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Rewrite of function into closed-form

  1. May 26, 2013 #1
    Attached is a document with a function P(a) which contains several "if" sections, i.e. a different function applies depending on which value the dummy variables take.

    Can anyone help me by rewriting this is as a straight, closed-form (sigma operators are fine) function in a? Or explaining why in this particular case it is impossible, if it is? I'd like something I can use to compute values of P(a) from a. In the current form, it cannot be used to compute values directly as far as I know.

    My instinct is that you'd just need to separate out the operators for each different section. But really I have no idea. If you could help that would be great.
     

    Attached Files:

  2. jcsd
  3. May 26, 2013 #2

    mfb

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    This is a very unusual way to use the "forall" operator.

    You can split the second sum in a sum from i2=1 to ii-1 and consider i2=i1 as separate sum (with just 1 entry, so you can drop the sum sign and set i2=i1). This allows to get rid of the cases in the first bracket. The same can be done for the second part.

    As all the sum indices do not depend on free parameters, you could just feed it to a computer algebra system and look at the result.
     
  4. May 26, 2013 #3
    Apologies for that, I wrote the function and so far I don't have too much experience with mathematical notation. What would be a better operator to use? (Not that it matters much - this thread is about removing the need!)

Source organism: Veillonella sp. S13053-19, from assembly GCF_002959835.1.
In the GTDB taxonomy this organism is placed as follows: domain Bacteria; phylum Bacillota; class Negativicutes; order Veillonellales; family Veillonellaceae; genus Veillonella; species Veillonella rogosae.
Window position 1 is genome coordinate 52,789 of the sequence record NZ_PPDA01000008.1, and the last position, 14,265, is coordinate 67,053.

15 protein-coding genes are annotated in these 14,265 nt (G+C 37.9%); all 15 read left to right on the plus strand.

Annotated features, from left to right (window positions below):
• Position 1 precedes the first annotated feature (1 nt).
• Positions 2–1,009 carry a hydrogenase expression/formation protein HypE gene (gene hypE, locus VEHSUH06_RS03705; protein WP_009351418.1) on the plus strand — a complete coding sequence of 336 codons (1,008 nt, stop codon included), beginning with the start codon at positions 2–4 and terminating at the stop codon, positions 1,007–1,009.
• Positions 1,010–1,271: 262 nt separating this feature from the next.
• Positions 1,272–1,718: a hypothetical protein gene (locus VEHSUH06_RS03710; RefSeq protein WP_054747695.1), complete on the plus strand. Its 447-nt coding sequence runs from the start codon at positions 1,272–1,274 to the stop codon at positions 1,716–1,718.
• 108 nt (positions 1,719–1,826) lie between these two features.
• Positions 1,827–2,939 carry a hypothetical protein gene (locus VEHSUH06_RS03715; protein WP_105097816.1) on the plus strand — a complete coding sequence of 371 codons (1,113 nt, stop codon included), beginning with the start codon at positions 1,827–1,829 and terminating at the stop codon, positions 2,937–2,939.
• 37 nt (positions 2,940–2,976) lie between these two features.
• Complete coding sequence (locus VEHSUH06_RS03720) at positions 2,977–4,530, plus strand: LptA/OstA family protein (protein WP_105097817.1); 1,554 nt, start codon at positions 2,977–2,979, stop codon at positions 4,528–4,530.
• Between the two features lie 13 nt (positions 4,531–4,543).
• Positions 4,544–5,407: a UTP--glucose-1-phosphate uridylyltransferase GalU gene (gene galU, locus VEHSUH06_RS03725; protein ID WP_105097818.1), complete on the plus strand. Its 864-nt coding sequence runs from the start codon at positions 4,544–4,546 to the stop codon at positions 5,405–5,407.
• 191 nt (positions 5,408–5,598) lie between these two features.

Could you demonstrate, for the cases in the first bracket? I'll try and apply the same to the second bracket without asking back.
     
  5. May 26, 2013 #4

    mfb

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    With my own example, as I don't want to open Word again (pdf or LaTeX would be better):
    $$\sum_{i_1=1}^{6} \sum_{i_2=1}^{i_1} \begin{cases} 1\, \mathrm{for}\, i_1=i_2 \\ 2\, \mathrm{for}\, i_1>i_2 \end{cases}\\
    = \sum_{i_1=1}^{6} \sum_{i_2=1}^{i_1-1} 2
    + \sum_{i_1=1}^{6} \sum_{i_2=i_1}^{i_1} 1
    = \sum_{i_1=1}^{6} \sum_{i_2=1}^{i_1-1} 2
    + \sum_{i_1=1}^{6} 1$$
    As the first summand is pointless for i1=1, this case can be dropped
    $$= \sum_{i_1=2}{6} \sum_{i_2=1}^{i_1-1} 2
    + \sum_{i_1=1}^{6} 1$$
     
  6. May 26, 2013 #5
    Thanks. I think I can see how to split one sigma function, but here we've got both cases and one multiplying the other, all within the summation operators. What's the rewriting then?

    I've reattached as a PDF. The "forall" operator is still there as I'm not sure what to replace it with, but that is a secondary discussion.
     

    Attached Files:

  7. May 26, 2013 #6

    mfb

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    I would replace it with "for" or |. You can do the same splitting in both separate sums again.
     
  8. May 26, 2013 #7
    Please check my solution (attached) to tell me if anything is wrong.

    If there are any obvious simplifications that always hold, I'd love to hear, but I don't mind it being this long. Main thing is accuracy and functionality.
     

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